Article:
What do the recent Federal Reserve actions and backstop mean?


By buying large amounts of some debt (treasuries and agency mortgages, primarily, but also targeted purchases in other segments), the Fed has agreed to become a natural source of promised or actual demand where there otherwise might not be any. This can help stem the tide of possible price declines, as well as keep interest rates and spreads within a stable range level. The Fed has operated an infrequently-discussed exchange-stabilization mechanism throughout its century-long history, which contains a variety of powers to assist liquidity of financial markets when needed. These new facilities created are an offshoot of that function. In normal times, there is a hesitancy by the Fed to become too involved in risk markets, due to the moral hazard in doing so, except for extraordinary economic times, where the benefits outweigh the risks. The ‘moral hazard’ is the perception of rewarding companies that take risk, just to be bailed out when the outcome turns negative, making the risk asymmetric. No doubt these will be debated after the fact for years, as the government interventions in 2008 continue to be by academics.

Through a slightly different mechanism, by providing a backstop for commercial paper, the Fed actions allow markets to continue to flow freely. Buying paper on the open market functions much like another ‘bridge loan’ over a period of time that is expected to be temporary. For instance, large credit-worthy companies may be in otherwise decent financial shape, but the coronavirus-related slowdown could disrupt normal borrowing for day-to-day accounts payable/receivable activities, which are financed through these very short term loans. In order to avoid a default or spike in borrowing rates, Fed actions help smooth market expectations (similar in some respects to co-signing for another’s loan, providing the lender more reassurance in ultimate repayment). This doesn’t mean a blank check necessarily, though. When conditions improve, it’s expected that the Fed will eventually back away from the magnitude of guarantees, if not all of them.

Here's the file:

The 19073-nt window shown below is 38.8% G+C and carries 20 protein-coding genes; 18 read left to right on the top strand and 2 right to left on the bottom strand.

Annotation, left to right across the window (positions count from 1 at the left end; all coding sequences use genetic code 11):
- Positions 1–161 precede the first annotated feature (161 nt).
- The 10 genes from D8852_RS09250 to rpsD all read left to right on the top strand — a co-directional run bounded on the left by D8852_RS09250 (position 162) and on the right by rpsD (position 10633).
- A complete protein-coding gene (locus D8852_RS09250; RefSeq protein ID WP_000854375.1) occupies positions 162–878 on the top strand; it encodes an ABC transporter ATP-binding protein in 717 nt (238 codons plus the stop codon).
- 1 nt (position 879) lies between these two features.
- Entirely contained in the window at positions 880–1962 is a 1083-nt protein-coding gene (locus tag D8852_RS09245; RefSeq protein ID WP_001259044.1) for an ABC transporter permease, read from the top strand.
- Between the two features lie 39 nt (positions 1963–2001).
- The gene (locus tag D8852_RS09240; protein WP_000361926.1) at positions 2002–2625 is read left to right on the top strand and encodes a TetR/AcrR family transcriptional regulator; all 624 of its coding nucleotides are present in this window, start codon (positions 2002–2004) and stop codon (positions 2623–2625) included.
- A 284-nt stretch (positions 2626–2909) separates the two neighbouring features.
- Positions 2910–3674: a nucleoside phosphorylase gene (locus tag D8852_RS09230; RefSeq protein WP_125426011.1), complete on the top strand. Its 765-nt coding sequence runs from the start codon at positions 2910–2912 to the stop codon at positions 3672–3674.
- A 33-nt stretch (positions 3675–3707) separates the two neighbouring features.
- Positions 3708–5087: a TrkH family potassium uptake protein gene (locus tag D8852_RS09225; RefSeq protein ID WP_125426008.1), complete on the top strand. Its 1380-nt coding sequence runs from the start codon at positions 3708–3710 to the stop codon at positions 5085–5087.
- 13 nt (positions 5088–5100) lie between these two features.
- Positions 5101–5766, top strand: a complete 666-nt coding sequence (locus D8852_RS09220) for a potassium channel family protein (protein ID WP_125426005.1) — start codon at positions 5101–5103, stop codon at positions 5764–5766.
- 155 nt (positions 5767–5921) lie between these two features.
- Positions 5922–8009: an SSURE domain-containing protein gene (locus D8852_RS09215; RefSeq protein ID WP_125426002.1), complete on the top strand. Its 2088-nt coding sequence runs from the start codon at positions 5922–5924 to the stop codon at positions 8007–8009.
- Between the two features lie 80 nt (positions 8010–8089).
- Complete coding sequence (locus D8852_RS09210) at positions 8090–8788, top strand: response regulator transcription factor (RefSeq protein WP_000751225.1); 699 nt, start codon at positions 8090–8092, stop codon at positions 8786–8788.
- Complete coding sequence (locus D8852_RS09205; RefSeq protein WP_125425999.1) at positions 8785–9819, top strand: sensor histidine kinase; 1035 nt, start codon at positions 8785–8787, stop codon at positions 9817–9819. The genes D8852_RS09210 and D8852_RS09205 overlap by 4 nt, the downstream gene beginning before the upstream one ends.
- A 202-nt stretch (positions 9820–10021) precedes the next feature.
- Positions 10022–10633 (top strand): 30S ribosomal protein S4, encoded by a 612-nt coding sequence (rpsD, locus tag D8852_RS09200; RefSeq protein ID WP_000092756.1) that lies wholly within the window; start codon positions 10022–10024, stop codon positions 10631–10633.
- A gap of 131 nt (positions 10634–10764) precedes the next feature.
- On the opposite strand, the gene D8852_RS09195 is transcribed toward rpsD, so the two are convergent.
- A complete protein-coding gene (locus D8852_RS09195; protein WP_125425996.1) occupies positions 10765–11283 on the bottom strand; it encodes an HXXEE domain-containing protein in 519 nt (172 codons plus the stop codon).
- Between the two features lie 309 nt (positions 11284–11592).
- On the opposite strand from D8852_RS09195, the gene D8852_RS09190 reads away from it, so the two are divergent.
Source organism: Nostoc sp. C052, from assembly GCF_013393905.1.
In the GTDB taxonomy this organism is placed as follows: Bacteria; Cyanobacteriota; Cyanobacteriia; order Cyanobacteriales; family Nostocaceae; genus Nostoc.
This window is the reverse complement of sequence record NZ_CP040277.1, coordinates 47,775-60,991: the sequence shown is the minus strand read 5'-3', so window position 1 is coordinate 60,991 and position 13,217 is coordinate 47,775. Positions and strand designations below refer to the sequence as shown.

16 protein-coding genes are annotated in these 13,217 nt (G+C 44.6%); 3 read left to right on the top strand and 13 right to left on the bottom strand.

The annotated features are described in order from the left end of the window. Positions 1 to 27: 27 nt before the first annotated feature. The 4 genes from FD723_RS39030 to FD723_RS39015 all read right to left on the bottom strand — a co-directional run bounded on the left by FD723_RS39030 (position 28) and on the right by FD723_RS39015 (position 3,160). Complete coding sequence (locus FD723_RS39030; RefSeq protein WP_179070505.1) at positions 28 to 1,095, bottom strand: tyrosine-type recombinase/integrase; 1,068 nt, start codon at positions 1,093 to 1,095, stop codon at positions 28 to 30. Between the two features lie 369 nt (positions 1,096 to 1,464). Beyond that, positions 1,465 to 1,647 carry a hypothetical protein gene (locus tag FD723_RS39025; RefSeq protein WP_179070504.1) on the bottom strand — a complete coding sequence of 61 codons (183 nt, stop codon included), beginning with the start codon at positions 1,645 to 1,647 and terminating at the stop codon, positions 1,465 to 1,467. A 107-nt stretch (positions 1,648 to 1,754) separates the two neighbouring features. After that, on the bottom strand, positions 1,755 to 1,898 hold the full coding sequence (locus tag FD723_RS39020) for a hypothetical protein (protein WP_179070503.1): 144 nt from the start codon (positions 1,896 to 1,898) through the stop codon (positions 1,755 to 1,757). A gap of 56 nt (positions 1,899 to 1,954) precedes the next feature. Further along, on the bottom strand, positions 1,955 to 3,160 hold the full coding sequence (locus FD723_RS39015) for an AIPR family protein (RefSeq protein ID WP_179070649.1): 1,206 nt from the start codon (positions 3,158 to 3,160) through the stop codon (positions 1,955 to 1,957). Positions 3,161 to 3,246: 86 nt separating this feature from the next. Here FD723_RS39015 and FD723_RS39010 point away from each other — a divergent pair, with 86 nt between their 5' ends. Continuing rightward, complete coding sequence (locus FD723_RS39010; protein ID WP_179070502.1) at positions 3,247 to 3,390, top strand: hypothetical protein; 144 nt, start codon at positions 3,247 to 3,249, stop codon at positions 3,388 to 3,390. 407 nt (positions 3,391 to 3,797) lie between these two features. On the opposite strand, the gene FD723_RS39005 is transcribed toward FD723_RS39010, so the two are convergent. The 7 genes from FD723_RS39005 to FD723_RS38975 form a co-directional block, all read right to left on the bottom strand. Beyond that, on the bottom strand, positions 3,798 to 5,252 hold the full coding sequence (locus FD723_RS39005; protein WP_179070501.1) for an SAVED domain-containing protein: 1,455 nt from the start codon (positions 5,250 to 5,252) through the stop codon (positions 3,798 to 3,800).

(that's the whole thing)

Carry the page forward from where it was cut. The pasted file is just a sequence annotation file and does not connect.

The critical goal here is to avoid a ‘run’ on credit. It’s not unlike the concept of a bank run from the early 1930’s. Prior to the days of FDIC insurance enacted by FDR during the Great Depression in 1933, banks were vulnerable to crises of confidence. If a particular bank was seen as weak, depositors (a few at first, but growing to a swarm or an entire town if rumors spread) would demand their funds back. Being levered institutions, bank assets have traditionally been tied up in longer-term loans (like residential mortgages and business loans) and could only provide immediate cash for some depositors but not all on any given day. If enough demand built up, the bank became insolvent and failed, causing everyone’s deposit balances to be wiped out. However, when the underlying depositor funds became insured by FDIC, the underlying fear and need for a bank run disappeared. The same thing can happen with certain types of fixed income, especially when the ‘run’ is through an ETF or other vehicle with a liquidity ‘mismatch’ (liquid trading vehicle, less liquid underlying components).